I would imagine if you were to ask any Christian parents what their number one goal for their children is, they would reply that they want their children to grow up to be strong Christians and to spend eternity in Heaven. (Or at least, I would hope that would be the response.) But our minister said something yesterday about Zacchaeus that got me thinking. Making money and having nice things had been important to Zacchaeus, even though it appears he considered himself religious enough to be interested in seeing Jesus. His top goal until the sycamore tree encounter had been making the large amounts of money common in his occupation.
Is our top goal really earning a lot of money and having lots of nice things? Or perhaps our most important goals have been those we have for our children – to help them get the type of job that will give them financial security and wealth? Or has some other goal actually become more important than our children’s spiritual growth and health?
It is said that one way to really understand your priorities is to see where you spend the most time and money. It makes sense. A “foodie” probably buys all of the best kitchen equipment and ingredients. He or she most likely spends a lot of time looking through cookbooks, finding the best restaurants or making their own edible creations. A “foodie’s” budget and time would be skewed towards those items and pursuits connected to food in some way.
Sit down with your kids and examine how each of you spends time and money. What “wins” out over God? Is it getting the best education? A baseball scholarship? A promotion? The perfect body, clothes, games or following? In fact, when you compare how you each spend time and money on your favorite interest(s) to how you spend time and money on God, how great is the difference? Is God a distant second, third or tenth down the line?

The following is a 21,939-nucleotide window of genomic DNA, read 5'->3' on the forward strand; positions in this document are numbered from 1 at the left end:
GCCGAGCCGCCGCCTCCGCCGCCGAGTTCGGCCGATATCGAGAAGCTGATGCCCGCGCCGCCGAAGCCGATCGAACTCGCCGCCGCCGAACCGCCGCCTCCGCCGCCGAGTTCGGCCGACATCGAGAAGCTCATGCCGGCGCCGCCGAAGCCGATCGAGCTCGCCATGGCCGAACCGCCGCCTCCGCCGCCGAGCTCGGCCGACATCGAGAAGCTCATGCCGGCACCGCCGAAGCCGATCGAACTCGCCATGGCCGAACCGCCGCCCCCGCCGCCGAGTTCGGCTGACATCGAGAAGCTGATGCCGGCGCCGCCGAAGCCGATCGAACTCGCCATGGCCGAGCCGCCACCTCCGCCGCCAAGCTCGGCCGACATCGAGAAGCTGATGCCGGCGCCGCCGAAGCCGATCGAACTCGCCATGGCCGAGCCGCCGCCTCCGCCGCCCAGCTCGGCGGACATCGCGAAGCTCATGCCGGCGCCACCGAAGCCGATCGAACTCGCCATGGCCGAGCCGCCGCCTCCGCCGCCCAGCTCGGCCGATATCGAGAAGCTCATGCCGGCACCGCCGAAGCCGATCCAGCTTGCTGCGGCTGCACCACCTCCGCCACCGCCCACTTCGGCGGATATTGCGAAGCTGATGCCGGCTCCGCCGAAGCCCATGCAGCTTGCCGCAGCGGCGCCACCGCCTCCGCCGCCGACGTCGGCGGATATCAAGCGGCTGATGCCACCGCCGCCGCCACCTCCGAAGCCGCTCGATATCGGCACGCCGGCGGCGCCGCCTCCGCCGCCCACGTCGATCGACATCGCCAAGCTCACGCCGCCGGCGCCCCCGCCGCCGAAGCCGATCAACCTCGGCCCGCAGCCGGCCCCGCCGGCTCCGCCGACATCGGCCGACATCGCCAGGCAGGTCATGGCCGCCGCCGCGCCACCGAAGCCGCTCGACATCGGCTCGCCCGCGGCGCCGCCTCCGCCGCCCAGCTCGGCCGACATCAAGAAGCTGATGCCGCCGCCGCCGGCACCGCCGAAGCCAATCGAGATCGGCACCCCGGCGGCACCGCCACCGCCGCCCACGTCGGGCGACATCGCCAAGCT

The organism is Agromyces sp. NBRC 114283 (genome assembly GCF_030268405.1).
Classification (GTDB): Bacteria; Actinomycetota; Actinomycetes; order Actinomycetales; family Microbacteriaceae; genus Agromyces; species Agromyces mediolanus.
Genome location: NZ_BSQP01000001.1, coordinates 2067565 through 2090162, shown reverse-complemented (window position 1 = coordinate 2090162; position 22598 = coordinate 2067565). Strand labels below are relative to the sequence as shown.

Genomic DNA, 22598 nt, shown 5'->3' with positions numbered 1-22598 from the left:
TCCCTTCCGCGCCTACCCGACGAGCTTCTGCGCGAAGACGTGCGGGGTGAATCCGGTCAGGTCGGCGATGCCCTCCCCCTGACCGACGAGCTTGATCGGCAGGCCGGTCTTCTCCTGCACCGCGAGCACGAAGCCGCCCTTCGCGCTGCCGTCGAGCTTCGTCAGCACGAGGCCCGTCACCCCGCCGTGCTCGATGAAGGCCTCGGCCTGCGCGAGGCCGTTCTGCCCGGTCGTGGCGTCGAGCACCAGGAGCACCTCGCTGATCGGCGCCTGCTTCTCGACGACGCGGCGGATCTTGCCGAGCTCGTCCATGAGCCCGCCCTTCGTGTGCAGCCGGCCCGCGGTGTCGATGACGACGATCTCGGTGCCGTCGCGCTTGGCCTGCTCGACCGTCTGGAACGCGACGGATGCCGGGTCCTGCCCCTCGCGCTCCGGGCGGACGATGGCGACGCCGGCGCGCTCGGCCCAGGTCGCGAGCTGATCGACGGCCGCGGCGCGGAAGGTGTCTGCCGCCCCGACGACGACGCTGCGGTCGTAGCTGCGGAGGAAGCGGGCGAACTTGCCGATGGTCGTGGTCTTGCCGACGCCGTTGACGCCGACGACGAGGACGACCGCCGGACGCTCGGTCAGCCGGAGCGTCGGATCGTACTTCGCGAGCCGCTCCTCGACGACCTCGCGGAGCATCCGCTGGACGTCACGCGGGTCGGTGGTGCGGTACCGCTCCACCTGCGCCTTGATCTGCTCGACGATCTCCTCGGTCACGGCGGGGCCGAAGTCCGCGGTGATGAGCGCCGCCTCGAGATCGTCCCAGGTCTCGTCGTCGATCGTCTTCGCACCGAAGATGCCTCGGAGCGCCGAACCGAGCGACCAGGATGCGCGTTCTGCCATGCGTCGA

When God isn’t first in our lives and the lives of our family members, everything gets out of alignment. If you’ve ever driven too far on tires that were misaligned, you know it can end in disaster. When your priorities, goals and activities don’t reflect that you are putting God first, you can’t be surprised when your children push God even farther down the list in their own lives. In fact, God may become so marginalized, He is viewed as just another of dozens of equally important activities – easily substituted by one that is more entertaining or rewarding in their minds. Don’t let the spiritual lives, priorities, goals and activities of your family get out of alignment. Put God first, where He was always meant to be.